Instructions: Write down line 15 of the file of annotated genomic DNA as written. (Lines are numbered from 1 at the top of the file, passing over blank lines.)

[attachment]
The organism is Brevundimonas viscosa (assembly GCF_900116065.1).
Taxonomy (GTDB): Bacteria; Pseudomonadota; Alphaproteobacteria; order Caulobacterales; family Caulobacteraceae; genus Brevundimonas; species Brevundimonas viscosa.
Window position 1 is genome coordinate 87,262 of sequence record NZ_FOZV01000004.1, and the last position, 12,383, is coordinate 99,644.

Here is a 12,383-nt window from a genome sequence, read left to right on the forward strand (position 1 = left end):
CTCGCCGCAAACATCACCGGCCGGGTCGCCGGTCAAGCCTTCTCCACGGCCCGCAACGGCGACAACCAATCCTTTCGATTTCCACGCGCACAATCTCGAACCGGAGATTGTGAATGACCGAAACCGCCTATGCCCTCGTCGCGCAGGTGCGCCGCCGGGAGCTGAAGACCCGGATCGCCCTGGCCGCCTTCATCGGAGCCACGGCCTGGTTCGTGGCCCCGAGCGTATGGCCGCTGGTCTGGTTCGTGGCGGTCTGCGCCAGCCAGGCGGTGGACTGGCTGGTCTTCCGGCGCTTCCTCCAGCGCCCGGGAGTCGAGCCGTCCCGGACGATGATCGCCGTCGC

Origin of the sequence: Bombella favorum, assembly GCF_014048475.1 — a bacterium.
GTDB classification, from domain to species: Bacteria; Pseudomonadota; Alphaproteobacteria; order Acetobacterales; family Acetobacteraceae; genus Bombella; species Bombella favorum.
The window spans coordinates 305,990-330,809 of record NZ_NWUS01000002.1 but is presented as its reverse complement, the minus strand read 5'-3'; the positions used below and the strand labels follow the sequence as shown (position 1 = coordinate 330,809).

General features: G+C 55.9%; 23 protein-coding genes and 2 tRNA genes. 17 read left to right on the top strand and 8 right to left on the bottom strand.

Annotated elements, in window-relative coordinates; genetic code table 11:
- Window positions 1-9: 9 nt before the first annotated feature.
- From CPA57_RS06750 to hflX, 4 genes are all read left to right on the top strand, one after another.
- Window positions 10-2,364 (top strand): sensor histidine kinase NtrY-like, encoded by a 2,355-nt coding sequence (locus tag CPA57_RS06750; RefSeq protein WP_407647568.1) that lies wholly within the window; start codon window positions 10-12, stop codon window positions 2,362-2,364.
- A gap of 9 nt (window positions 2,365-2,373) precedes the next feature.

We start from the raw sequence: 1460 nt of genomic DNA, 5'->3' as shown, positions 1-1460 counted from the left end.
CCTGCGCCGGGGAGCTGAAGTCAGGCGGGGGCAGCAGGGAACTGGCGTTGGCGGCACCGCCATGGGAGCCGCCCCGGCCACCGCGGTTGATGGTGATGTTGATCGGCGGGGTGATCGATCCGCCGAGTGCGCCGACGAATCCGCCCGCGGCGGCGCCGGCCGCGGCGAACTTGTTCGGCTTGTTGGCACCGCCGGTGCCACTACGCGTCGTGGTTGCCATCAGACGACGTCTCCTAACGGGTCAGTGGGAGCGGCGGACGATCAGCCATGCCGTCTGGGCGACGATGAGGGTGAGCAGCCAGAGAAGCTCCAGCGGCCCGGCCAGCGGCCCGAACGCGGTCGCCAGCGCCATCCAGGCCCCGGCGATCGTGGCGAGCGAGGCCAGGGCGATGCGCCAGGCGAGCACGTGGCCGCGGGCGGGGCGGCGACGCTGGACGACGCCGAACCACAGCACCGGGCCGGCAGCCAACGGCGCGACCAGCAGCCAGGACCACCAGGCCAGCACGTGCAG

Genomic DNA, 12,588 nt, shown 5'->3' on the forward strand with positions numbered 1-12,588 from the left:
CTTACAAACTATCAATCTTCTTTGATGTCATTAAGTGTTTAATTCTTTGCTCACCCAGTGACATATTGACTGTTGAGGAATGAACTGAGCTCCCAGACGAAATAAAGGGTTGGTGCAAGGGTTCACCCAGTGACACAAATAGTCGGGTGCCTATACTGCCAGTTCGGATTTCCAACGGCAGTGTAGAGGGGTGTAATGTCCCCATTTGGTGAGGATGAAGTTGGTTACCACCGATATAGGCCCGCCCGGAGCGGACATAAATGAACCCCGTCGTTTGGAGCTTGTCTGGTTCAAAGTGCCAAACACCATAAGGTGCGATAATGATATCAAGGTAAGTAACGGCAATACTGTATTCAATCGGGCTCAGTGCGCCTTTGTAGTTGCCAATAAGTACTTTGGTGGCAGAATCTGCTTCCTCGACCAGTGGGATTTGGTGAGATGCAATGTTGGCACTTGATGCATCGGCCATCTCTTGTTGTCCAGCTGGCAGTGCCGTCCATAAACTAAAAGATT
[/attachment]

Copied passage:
We start from the raw sequence: 1460 nt of genomic DNA, 5'->3' as shown, positions 1-1460 counted from the left end.